French photojournalist Henri Cartier-Bresson immersed himself fully in the various artistic revolutions of the 1920s—including surrealism—but by the ’30s, he’d become preoccupied by photographs’ potential to freeze time in unexpected ways. Largely eschewing portraiture, Cartier-Bresson took to the streets with a handheld Leica camera and looked for those rare shots that were geometrically compelling as well as evocative of a fleeting moment. He also worked off and on in motion pictures, documenting everyday life in trying times—whether during the Spanish Civil War or in the early ’70s in America. In his films, Cartier-Bresson also prized a strong mix of composition and action, but unlike his photographs, Cartier-Bresson’s documentaries linked the images with an explanation of their relevance.
The DVD set Henri Cartier-Bresson contains five of those documentaries: Victory Of Life, a 1937 propaganda piece about the need for medical supplies among Spain’s anti-Franco forces; Spain Will Live, a 1938 cine-essay tracing the creeping influence of fascism across Europe; The Return, a unique 1945 war correspondence covering the release of World War II POWs; and California Impressions and Southern Exposures, two half-hour cultural travelogues made for CBS television in 1970 and ’71, respectively. The first three are fine as history, but rarely convey Cartier-Bresson’s sensibility as an artist or a journalist. The latter two, though, are very much like moving versions of a Cartier-Bresson photo. Whether shooting at a church supper or at a ladies’ auxiliary meeting of a civil-rights organization, the director stays out of the way of his subjects and focuses not on dramatic confrontations, but on the charmingly ordinary: the faces of babies eating, for example, or an old Southern dame’s collection of antique fans. Even in his war films, Cartier-Bresson would take the time to show how cotton gets rolled and sterilized for bandages, and how American soldiers subject liberated townsfolk to a good delousing. Always, Cartier-Bresson had an eye on the exotic embedded in the everyday.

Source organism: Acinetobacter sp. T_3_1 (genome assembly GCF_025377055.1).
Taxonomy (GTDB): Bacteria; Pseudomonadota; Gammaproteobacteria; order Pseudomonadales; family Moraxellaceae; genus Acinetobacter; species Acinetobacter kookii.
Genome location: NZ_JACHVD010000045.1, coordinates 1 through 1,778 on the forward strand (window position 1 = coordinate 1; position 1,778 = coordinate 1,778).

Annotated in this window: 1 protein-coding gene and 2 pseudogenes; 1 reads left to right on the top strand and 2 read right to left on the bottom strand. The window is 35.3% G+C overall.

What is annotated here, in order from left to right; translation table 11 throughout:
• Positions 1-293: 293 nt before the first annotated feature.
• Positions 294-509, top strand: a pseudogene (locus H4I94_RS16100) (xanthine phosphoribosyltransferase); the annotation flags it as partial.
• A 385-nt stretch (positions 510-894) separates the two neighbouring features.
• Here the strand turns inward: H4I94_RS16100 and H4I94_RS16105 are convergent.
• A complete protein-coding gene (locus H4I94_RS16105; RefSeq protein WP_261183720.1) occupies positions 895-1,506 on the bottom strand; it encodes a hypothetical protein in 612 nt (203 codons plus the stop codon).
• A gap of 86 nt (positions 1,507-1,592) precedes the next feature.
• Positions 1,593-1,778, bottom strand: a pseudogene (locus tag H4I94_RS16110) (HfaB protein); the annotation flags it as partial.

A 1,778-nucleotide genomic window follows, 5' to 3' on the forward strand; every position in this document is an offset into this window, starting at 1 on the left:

Key features: The set also contains a second disc of short documentaries about Cartier-Bresson, each of which offers provocative discussion of the photographer’s aesthetic—often delivered by Cartier-Bresson himself—along with copious samples of his work. Collectively, they prove unsatisfying as biography, but useful as an illustration of what made the man a legend.